Education, Equity and the Family
Originally posted on Half an Hour, August 1, 2008.
Responding to John Curry, Sorry, Barack, but teachers aren’t the saviors you think they are . . .
Would have been nice if you could link to the Obama quote, so readers could fact-check it. But anyhow...
Quotes like that are common from politicians, not just Obama. It is usual to hear that 'teachers are the most important factor' in an education. This refrain comes from all sides of the political spectrum, and are uttered as some sort of initiation rite.
That said, from everything I've seen or heard, the best predictor of educational outcome is socio-economic status. Poverty is routinely related to health and nutritional issues, which in turn have a direct impact on capacity. Children living in impoverished homes are usually subject to different sets of expectations, which in turn impacts their motivations and drivers. Children living in impoverished homes will be more likely to work, more likely to walk rather than ride or drive, more likely to have to do things by hand rather than use a tool, all of which impact the amount of time they can spend learning. And children living in impoverished homes typically have access to far fewer educational resources outside the home.
All of this is well known, which it is why it is no surprise to see those countries that address social and economic inequities in society, particularly as they affect learning, to have the highest scores in international testing, such as PISA, to have the highest levels of educational attainment, and to be centres of economic stability and innovation.
The cynical me thinks that politicians say 'teachers are the most important factor' because they can then address simple factors, like funding for teachers, or testing to evaluate the result of teaching, instead of addressing the really expensive and complex factors that impact on education.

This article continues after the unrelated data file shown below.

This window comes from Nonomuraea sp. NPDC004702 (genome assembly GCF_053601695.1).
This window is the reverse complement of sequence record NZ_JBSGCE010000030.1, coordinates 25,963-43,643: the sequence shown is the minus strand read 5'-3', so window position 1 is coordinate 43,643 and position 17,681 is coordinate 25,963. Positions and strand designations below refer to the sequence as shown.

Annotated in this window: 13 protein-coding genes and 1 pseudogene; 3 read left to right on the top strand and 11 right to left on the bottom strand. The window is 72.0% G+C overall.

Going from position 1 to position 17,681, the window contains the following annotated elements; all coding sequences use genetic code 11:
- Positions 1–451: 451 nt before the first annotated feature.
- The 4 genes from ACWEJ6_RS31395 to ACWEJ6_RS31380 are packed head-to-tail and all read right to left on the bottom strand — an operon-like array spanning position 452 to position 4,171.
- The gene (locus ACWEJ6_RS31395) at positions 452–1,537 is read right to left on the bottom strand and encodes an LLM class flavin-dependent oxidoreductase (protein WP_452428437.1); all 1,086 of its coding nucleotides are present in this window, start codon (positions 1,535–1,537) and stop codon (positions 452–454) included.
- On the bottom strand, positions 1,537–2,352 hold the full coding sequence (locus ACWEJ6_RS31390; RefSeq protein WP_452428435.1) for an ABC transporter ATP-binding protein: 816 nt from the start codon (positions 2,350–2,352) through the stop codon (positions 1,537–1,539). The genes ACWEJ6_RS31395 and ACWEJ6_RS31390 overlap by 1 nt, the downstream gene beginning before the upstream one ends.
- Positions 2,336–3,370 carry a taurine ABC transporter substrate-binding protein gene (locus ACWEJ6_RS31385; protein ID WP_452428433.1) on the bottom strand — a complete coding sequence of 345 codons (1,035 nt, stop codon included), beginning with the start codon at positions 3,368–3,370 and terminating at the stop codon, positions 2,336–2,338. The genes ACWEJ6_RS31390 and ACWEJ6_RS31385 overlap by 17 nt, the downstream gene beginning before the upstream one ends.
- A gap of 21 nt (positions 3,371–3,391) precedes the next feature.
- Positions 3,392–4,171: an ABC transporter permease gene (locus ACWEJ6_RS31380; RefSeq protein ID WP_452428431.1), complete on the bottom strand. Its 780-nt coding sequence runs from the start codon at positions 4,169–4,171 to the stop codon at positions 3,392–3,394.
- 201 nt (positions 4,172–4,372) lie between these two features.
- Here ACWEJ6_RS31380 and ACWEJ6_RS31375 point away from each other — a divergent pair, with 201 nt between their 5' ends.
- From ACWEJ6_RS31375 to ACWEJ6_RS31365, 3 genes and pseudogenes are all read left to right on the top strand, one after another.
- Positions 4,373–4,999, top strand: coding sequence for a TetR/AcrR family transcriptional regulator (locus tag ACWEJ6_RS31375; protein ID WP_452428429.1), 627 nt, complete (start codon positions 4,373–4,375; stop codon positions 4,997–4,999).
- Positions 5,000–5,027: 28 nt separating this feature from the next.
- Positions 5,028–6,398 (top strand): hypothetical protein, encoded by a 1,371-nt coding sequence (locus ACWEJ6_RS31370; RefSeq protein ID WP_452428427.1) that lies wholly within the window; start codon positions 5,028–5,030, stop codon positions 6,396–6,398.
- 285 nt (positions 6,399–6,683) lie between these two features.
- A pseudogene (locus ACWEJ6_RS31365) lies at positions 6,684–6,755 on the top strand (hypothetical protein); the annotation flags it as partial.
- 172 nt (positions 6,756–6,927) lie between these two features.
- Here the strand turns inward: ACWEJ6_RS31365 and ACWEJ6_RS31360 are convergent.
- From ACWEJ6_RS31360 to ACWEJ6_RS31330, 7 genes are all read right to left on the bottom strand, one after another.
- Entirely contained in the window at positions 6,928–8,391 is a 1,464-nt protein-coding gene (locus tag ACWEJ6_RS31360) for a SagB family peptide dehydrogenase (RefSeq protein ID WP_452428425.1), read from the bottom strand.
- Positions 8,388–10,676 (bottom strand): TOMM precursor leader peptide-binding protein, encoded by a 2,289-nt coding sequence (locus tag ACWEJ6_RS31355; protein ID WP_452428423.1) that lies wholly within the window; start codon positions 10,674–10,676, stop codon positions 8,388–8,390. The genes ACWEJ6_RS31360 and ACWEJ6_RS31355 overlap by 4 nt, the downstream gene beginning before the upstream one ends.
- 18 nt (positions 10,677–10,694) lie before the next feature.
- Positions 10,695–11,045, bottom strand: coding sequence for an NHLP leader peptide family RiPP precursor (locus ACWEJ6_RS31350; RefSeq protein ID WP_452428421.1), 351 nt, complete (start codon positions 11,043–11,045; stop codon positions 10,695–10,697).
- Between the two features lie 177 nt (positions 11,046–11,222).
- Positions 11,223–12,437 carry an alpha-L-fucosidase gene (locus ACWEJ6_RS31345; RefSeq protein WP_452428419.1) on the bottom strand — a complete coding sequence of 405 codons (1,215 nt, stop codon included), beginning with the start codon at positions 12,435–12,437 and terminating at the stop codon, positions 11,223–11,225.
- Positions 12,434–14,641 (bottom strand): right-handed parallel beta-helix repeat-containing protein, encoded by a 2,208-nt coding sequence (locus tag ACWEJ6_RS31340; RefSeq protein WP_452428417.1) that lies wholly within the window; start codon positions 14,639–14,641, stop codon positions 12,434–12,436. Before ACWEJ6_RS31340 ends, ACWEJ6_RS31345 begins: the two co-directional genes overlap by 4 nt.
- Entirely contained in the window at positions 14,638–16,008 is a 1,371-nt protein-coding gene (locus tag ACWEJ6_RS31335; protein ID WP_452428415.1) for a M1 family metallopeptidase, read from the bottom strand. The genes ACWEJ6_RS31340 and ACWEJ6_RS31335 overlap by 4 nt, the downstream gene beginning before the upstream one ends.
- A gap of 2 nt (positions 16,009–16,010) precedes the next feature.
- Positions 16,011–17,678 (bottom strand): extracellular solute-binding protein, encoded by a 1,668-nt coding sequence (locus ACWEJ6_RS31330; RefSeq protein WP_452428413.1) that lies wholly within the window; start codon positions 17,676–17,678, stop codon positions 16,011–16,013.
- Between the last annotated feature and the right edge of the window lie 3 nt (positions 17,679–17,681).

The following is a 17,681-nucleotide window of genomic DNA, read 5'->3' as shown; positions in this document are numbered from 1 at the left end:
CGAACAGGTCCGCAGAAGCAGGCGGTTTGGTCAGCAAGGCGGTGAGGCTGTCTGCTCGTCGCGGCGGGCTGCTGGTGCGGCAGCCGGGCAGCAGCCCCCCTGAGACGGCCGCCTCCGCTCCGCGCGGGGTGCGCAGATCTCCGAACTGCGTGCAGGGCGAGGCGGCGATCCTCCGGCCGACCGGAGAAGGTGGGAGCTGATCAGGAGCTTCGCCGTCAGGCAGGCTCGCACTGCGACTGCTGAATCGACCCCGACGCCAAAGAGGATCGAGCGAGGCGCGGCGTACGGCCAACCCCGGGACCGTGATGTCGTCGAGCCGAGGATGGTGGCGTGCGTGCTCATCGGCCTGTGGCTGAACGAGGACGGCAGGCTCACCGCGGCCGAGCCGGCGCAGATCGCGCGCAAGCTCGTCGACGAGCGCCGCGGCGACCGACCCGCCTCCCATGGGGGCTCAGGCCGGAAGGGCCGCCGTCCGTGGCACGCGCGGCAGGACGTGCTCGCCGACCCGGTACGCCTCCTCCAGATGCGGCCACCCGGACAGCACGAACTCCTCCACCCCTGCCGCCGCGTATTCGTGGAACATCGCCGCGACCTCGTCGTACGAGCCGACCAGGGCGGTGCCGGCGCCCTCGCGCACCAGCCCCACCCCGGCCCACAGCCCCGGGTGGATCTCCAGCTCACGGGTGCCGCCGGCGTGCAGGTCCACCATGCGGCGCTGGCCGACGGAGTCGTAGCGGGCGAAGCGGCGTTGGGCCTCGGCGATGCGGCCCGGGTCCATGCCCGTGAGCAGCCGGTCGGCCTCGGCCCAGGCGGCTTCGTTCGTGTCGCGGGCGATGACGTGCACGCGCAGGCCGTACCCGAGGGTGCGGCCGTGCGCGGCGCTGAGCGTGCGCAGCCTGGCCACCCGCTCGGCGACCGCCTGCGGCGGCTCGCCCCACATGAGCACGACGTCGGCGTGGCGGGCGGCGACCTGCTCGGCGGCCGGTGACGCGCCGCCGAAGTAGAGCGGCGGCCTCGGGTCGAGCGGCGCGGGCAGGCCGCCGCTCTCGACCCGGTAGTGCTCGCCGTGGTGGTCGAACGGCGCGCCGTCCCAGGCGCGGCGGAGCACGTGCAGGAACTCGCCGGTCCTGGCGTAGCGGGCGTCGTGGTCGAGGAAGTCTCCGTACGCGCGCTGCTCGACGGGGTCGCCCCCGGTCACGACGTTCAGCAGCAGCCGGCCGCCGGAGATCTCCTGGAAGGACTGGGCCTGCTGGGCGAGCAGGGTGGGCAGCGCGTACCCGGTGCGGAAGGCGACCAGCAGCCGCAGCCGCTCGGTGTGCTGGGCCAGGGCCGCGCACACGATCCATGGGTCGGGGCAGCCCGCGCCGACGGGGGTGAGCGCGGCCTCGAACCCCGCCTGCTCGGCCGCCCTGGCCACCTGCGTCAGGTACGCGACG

So - when a person criticizes Obama for saying 'teachers are the most important factor', I have to ask, is it because they are prepared to address, on a society-wide level, the inequities that impair a child's ability to learn?
It's all very well to day "it's up to the family" - but from where I sit I observe that children don't choose their families, that many families are dysfunctional, and that many children have partial families or no families at all. The fact is, though the family forms the basic social unit for many, it by no means forms the basic social unit for all, and is in many ways insufficient to address the factors that impact learning.
When 50 million Americans, for example, are without health care insurance, you can't address inequities in health care simply by saying "the family should provide it." That is tantamount to washing your hands of the whole issue, shrugging your shoulders and saying, "well I guess nothing can be done." The reality is that many *families* are suffering from poor or nonexistent health care, and are passing this on to their children.
I have no problem with a person focusing their beliefs and their value system on the family - but if this translates into a value system that does nothing for impoverished families, or does nothing for people without families, well then I see the focus on family as nothing but a well-developed excuse system.
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